True Costs of Using Recycled Materials for Tiny Homes

From my Facebook Author page (https://www.facebook.com/pages/Lloyd-Kahn/110048295717073): Note, I don’t do Facebook actively; I just have my blog posts put up automatically. There’s just not enough time in my day to be a full Facebook participant.

Hey, Lloyd Kahn. Thanks again for all your hard work, you inspire us! I have noticed a lot of articles in the tiny home archives over the years mentioning such statements as “Man builds tiny home for $500…” what about his total labor time, and those often overlooked overhead costs … do you find such a statement at all misleading? I am a licensed builder myself, running a company in Portland, OR and feel as tho I often have to re-educate clients as to what the “actual costs” of construction really are (mostly the cost of my time.) This conversation inevitably arises when during design phase we discuss the option of reclaimed materials … which almost always ends up costing more $ (sourcing, milling, install.) Hooray for folks who are living their dreams building a place of their own with their “free time,” but let’s also paint a realistic picture by including the price of time, and thus value the craft appropriately. As a builder yourself, any of your thoughts would be appreciated.

–Kiel Kellow

Kiel, You’re absolutely right, the costs (as here) are way more than $500 if you consider labor. Time is precious.

–Lloyd

10 Responses to True Costs of Using Recycled Materials for Tiny Homes

  1. Not only time, but really you need to use only best quality recycled materials if you want your work to last. We used garage-sale French doors that were meant to be used indoors, and didn’t seal them well enough–the wood is rotting. Our buddy also used wood that has been stored in his chicken house around the door, and it has never truly dried…the varnish is STILL giving us trouble, after 4 years. Replacing both those things may be in the future, adding more expense.

  2. Anon says:

    also, I think, one needs be picky about what paint/finishes were used, even on old/dried out/seasoned “recycled” materials. Often times old doors/wood/window frames will be layered in peeling or lead based paints, etc..

    on the other hand, if one is lucky enough to find old seasoned recycled “plain” wood, it may well be of a MUCH better quality/durability than anything available for purchase now. I am not a “handyperson”, but I frequently hear comments from folks who are, the wood available for (new) purchase these days is NOT of good quality/not even likely to last. They frequently say that North America ships its best (new) woods overseas. Also frequent is comments such as “back “in the day”, we would not have brought ____________ home from the lumber yard/mill, as ____________would have been used for scrap.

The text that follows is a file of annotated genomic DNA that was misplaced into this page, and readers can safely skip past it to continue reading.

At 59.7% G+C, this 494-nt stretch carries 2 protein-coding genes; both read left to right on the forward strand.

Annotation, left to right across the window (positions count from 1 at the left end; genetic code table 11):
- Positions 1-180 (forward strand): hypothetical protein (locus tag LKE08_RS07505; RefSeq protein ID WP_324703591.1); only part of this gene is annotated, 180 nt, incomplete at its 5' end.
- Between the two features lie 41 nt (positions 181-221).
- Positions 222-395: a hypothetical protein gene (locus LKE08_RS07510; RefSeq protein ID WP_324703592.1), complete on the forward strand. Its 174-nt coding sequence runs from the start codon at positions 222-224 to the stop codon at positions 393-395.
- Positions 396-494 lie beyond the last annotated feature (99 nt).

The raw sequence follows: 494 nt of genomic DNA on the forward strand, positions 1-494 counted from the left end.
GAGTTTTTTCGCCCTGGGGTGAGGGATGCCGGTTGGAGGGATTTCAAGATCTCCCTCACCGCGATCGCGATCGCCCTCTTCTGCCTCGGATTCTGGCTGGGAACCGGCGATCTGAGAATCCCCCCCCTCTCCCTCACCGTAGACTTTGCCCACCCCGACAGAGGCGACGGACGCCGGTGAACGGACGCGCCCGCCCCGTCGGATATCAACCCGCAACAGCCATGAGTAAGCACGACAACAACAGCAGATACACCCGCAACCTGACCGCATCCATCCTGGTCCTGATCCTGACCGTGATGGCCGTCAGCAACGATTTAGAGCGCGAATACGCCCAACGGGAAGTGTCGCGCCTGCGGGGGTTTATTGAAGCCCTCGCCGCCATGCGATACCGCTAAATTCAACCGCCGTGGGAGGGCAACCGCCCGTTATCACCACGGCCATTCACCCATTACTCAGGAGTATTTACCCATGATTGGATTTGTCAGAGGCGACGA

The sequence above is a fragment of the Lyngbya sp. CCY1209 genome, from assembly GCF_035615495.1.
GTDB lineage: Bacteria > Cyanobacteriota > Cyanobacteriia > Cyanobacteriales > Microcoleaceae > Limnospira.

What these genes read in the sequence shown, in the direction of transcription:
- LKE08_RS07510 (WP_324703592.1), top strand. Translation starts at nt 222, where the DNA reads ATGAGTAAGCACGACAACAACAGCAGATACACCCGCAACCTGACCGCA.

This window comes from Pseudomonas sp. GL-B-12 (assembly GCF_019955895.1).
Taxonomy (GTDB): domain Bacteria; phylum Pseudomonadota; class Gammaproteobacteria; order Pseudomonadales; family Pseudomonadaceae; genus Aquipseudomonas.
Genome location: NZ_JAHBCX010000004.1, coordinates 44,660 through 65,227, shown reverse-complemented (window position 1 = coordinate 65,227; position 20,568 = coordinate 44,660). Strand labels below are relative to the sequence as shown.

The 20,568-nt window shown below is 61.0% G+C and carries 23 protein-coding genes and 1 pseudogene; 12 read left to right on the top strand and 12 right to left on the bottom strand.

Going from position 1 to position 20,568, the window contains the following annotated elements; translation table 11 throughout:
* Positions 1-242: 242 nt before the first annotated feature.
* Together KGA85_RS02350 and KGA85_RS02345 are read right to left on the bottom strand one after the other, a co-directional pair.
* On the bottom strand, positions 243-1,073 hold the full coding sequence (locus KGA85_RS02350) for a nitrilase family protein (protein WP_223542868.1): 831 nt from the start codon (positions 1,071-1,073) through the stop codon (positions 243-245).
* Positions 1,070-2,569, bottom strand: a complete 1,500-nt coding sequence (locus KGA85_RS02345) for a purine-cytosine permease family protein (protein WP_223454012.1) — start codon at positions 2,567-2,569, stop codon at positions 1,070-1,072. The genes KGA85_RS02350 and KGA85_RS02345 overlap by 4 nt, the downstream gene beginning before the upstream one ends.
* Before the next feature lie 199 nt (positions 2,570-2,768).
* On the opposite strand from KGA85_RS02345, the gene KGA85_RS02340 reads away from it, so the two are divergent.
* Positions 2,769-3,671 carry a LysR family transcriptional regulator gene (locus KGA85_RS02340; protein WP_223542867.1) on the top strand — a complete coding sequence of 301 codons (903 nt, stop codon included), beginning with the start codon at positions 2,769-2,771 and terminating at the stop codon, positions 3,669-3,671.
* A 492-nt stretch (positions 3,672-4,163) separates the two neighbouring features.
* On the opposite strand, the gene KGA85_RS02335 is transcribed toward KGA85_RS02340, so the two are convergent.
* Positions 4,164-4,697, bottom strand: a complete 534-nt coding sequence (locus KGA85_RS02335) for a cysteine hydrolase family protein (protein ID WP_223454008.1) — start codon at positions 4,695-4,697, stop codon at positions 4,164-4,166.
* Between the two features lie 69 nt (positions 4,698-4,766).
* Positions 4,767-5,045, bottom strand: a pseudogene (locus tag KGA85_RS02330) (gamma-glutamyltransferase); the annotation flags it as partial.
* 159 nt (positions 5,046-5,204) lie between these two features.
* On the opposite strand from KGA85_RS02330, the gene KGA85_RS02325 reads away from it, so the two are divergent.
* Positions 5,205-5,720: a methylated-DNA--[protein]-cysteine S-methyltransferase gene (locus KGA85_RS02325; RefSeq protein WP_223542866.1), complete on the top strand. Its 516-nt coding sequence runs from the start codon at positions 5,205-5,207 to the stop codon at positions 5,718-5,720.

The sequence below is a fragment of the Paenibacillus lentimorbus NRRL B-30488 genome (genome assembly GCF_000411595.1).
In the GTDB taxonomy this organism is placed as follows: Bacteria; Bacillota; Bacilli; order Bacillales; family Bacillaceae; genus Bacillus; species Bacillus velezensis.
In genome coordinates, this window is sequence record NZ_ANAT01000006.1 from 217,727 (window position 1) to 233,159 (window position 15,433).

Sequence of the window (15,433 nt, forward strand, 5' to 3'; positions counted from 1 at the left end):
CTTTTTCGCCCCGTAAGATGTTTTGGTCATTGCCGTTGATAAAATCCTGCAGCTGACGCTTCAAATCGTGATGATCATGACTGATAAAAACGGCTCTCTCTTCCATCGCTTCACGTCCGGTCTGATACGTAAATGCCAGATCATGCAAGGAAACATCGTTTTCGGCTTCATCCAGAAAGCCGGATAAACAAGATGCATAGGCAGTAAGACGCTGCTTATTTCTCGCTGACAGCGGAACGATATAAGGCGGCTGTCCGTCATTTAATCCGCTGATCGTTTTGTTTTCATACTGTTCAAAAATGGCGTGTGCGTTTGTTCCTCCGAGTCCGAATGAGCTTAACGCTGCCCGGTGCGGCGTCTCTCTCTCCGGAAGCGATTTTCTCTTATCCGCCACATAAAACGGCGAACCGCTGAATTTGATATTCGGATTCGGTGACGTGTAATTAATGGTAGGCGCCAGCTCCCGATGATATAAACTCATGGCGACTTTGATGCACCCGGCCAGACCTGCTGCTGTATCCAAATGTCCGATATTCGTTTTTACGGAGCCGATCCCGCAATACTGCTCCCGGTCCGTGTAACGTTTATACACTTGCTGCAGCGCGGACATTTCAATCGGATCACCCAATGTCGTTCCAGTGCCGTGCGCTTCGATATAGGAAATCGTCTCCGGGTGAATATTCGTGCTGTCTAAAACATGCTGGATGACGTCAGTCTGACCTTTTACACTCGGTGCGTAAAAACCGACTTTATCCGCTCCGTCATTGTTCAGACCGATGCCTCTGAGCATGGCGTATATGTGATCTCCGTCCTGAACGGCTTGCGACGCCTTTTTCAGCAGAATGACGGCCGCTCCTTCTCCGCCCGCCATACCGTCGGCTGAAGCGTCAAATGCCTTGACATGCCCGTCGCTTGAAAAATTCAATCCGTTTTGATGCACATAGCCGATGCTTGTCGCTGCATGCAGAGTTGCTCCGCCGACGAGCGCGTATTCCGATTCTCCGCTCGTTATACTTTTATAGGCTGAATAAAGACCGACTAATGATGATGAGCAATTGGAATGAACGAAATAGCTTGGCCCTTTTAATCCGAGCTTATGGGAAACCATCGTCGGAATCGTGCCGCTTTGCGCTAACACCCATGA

so, if you luck across “old wood”, without layers of paint etc, it may be worth the time.

  3. cristofa says:

    When I converted our 19th century granite barn in west Cornwall, UK, I used a lot of reclaimed materials. Not only did I save a great deal of money, the material quality was far better than I could have got new.

    One example – an 1886 Methodist chapel was being demolished and I got the joists and roof timbers. 9x3s x 18foot – straight as a die and almost knot-free Baltic pine which ‘rang’ and smelled absolutely gorgeous when cut!

  4. Risa Stephanie Bear says:

    We saved money and collected materials in the 70s and then spent ’81 building our main house. We had the time to pull nails from recycled stuff and so on, because we weren’t doing anything else. IRS later wanted to know how the heck we had NO income in ’81 and we explained that the savings from doing all our own construction was our income that year, and they just swallowed their tongues and gaped at us. https://www.youtube.com/watch?v=8POwAWHMuTE

  5. joe says:

    funky gets expensive unless labor is free.

  6. lamar5292 says:

    I built my off grid cabin 14×14 for just under $2000 and many people have built that same cabin from all new materials for under $3000 t todays prices so the materials are not that expensive for a small house under 400 sqft. The labor is usually a labor of love and done on your free time and people have lots of free time. You can build a small cabin like mine in a just a few weekends so it really is not a cost associated with small house building.

    The other costs you need to consider however are hooking to utilities, water, septic and the cost of land and permits if required. You can find off grid land at a reasonable cost and you can use alternative systems and solar and wind to reduce those costs.

    Here is my cabin:
    https://www.youtube.com/watch?v=qghZ2ao7GKM

    LaMar

  7. Anon says:

    a chitload of (most likely) high quality timber could be reclaimed from this and similar abandoned places…

    http://www.kuriositas.com/2012/07/Kennecott.html

    • Lew Lewandowski says:

      “Unlike many other abandoned sites, the Kennecott Mines have been designated a National Historic Landmark. The site, situated in the Valdez-Cordova Census Area of Alaska is, moreover, inside a National Park (St Elias) which probably speaks volumes for the remarkably intact state of the buildings.”

      • Anon says:

        Lew, all in all, it is still a shame to see it going to no use. As it seems like it has been left to
        fall to pieces, too bad the pieces, from there and similar sites might not be used. Suspect it is very good quality wood..

        ah well….

Post a Comment